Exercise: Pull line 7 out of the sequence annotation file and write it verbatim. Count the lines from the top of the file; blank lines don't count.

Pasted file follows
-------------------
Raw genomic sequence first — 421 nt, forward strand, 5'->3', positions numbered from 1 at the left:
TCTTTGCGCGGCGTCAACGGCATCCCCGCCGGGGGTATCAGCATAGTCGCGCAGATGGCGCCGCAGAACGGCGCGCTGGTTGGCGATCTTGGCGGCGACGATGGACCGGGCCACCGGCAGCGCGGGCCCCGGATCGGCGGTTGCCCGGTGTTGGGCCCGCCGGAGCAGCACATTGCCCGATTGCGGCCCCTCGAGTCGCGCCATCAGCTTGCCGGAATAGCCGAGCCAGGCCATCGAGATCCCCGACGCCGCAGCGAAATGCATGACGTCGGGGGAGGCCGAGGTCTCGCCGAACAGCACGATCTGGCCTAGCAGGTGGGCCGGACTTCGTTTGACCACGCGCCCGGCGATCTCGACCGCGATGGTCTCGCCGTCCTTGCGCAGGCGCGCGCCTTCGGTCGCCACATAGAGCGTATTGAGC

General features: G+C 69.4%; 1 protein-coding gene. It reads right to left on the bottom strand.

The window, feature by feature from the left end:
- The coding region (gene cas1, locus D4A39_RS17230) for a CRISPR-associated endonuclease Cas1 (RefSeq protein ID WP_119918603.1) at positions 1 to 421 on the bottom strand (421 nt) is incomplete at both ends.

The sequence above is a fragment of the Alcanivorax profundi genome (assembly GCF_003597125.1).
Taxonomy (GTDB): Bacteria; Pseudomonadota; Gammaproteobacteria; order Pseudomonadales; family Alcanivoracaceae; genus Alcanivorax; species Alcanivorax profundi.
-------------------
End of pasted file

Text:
Taxonomy (GTDB): Bacteria; Pseudomonadota; Gammaproteobacteria; order Pseudomonadales; family Alcanivoracaceae; genus Alcanivorax; species Alcanivorax profundi.